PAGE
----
November 29, 2011
Interview With Maurice Poggi
Maurice Poggi was born on December 11, 1945 in Montreal, QC. He is the son of artist, Vincenzo Poggi, who was interned during World War II. Vincenzo was born in Milan in 1900 and came to Canada in 1929 to work with Guido Nincheri (also interned), a stained glass artist in Montreal. Maurice’s mother was Janet Poggi (née Armand). She was born in Sudbury in 1912 and moved to Montreal as a child. Janet married Vincenzo in 1944. During World War II, Vincenzo was arrested and taken to Bordeaux Jail before being interned at Camp Petawawa and then Camp Fredericton. Vincenzo was possibly the director of an international press service which was apparently a front for disseminating Italian propaganda. Maurice talks about how this might have been the reason for his father’s internment, but how his father’s character and the types of people that he associated with suggests that he was not a fascist. Maurice finds it very troubling that his father might have been associated with fascists. While interned, Vincenzo painted portraits of various internees and other people at the camps, including officials. He also painted portraits of internees’ children based on photographs. The interview ends with shots of some of Vincenzo’s work that Maurice has around his home as well as an exhibition catalogue with a list of names written on it.
In this opening clip Maurice Poggi introduces himself and speaks about his parents. In particular, he speaks about his father’s formal art training in Italy and his migration to Canada and working with artist Guido Nincheri.
Maurice Poggi briefly describes the work that his father did in Guido Nincheri’s studio.
Maurice Poggi mentions that his father was never involved in any Italian groups in Montreal. However, he does mention some references to his father being involved in an international press service which was a front used to disseminate information about Italy.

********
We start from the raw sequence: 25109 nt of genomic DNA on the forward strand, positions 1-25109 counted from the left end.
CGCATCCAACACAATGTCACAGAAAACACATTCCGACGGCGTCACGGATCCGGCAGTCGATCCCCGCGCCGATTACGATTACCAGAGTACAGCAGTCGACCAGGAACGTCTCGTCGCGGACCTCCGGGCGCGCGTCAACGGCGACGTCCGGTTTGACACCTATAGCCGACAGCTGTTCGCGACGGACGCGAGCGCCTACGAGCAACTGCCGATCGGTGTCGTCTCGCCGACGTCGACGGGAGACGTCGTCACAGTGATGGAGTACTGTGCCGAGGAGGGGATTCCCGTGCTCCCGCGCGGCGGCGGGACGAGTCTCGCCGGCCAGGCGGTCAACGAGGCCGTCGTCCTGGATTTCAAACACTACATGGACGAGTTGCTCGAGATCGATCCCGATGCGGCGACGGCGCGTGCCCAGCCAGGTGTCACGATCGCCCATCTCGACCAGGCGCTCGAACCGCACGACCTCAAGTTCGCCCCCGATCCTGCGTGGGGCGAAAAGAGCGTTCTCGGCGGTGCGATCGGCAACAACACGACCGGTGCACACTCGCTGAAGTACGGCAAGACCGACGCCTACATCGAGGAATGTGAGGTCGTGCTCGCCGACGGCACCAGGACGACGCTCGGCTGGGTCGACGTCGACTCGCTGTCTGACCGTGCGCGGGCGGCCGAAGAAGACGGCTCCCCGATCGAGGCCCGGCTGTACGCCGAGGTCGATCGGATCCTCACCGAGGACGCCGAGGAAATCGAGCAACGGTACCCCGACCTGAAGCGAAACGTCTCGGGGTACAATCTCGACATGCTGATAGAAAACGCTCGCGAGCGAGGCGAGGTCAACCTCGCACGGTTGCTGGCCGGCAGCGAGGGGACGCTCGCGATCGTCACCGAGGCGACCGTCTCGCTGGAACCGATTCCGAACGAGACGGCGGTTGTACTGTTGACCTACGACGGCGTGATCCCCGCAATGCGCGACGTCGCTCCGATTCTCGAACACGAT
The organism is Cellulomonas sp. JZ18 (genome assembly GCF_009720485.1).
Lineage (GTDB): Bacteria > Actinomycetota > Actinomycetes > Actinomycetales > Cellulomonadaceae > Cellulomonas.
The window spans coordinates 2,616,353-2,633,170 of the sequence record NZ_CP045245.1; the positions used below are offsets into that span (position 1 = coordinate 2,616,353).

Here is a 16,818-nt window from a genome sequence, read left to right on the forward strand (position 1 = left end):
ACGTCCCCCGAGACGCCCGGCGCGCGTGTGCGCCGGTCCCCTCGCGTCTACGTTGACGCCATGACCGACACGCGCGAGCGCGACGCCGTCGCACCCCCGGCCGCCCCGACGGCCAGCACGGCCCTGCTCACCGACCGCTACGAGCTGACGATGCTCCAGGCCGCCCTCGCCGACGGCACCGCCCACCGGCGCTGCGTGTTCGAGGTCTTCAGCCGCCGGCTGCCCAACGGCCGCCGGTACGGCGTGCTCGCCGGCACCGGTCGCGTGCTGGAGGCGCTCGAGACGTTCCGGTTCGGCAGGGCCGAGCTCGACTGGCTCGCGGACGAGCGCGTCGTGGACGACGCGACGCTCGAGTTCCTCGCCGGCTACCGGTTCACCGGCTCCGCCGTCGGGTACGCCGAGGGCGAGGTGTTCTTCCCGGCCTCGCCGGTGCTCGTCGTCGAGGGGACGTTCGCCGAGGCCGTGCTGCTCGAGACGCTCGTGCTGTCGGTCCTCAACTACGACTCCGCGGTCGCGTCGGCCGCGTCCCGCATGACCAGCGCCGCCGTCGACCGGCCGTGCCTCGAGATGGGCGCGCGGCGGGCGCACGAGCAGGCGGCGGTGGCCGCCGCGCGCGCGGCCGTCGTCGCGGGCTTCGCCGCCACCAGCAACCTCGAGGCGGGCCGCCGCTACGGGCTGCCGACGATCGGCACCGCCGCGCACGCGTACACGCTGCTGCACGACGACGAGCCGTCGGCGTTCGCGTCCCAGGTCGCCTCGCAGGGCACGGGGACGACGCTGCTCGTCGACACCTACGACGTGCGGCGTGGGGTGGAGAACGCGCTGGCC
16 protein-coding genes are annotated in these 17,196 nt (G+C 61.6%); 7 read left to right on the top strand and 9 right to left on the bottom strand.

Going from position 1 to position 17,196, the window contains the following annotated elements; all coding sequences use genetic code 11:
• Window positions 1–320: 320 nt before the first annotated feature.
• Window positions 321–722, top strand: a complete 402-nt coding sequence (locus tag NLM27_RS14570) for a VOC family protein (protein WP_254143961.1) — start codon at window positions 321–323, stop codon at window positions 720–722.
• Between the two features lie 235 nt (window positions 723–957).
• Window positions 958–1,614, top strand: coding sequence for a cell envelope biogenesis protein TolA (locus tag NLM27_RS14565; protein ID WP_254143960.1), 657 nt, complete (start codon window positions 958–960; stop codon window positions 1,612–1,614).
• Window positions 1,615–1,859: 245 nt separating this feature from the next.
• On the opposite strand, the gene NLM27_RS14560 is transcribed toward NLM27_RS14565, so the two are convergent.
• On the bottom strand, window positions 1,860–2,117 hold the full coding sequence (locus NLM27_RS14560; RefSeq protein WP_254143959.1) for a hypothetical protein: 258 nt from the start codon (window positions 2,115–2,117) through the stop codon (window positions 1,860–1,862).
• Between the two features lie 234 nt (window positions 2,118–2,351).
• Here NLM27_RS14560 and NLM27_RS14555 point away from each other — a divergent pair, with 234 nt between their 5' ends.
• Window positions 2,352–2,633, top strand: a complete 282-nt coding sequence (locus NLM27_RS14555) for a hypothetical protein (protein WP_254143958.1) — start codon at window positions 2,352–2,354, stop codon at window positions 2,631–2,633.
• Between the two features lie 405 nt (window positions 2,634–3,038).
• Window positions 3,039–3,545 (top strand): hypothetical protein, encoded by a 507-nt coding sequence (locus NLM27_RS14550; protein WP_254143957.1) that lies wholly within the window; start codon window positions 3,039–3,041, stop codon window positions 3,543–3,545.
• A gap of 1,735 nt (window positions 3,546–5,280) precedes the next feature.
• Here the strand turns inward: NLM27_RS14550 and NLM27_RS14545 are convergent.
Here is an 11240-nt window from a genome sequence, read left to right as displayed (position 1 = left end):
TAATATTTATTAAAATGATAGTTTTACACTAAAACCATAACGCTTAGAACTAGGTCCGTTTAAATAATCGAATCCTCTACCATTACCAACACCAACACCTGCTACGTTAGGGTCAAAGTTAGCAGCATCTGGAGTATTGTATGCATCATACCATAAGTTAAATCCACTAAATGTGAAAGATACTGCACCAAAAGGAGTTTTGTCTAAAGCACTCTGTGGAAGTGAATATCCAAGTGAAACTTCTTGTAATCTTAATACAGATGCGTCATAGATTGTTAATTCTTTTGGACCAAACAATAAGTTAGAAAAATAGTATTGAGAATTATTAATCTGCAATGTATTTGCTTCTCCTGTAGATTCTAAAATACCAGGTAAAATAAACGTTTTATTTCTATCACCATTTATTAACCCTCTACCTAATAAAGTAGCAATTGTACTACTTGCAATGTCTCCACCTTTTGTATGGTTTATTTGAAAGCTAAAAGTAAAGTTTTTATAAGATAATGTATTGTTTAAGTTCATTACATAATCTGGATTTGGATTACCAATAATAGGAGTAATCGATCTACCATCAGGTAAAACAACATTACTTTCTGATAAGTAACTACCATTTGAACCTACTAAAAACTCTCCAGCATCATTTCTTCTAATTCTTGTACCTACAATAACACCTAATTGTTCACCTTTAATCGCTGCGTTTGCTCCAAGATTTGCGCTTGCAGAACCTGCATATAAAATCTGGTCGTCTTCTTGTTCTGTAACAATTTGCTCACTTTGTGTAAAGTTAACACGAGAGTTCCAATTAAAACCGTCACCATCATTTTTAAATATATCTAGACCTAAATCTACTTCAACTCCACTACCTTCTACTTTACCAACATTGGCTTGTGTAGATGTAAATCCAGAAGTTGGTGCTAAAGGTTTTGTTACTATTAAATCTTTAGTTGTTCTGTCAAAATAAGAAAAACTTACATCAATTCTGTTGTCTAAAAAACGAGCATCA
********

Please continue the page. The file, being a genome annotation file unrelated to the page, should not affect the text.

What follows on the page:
In this clip Maurice Poggi talks about where his father lived in Montreal and his father’s impressions of Canada.
Maurice Poggi mentions that his father did not do any work for the Casa d’Italia, but that he recently learned that his father had worked on a fresco in Montreal even though he was trained in stained glass.
Maurice Poggi talks about the memories of the internment period that his father shared with him.
Maurice Poggi speaks about how he knew very little about his father’s internment until his death when he discovered an envelope of drawings and notes from the period. In this clip he talks about his search for answers about his father’s internment.
Maurice Poggi speaks about his father’s reluctance to speak about his internment experience and his own feelings about the information he’s discovered.
Maurice Poggi gives brief information about how long his father was interned and the places he was interned at.
Maurice Poggi talks about how his parents met and their family life in Montreal post-war.
Maurice Poggi talks about his father’s character.
Maurice Poggi speaks about an exhibition catalogue that his father kept that had the names and addresses of a number of internees.
Maurice Poggi talks about his father’s time spent in Guido Nincheri’s studio and both men’s artistic style.
In this clip Maurice Poggi talks about his father’s working life after the war.
In this clip Maurice Poggi speaks about his grandmother and describes how she possibly received assistance from the Red Cross while her son Vincenzo was interned.
In this clip Maurice Poggi discusses how he has learned about his father’s internment experience over the years by reading and looking at archival materials from his father’s collection and other collections across the country.
Maurice Poggi speaks about why he donated the work his father produced in Camp Petawawa to the Canadian War Musuem in Ottawa. He also speaks about his father’s work in stained glass and any pieces of his father’s work that he kept.
This clip shows the painting Vincenzo Poggi created of his future wife Janet in 1940.
A second painting by Vincenzo Poggi is shown in this clip. The painting features a self-portrait of Poggi in the mirror.
In this final clip, Maurice Poggi displays a portrait painted by his father while he was a student in Milan in 1928.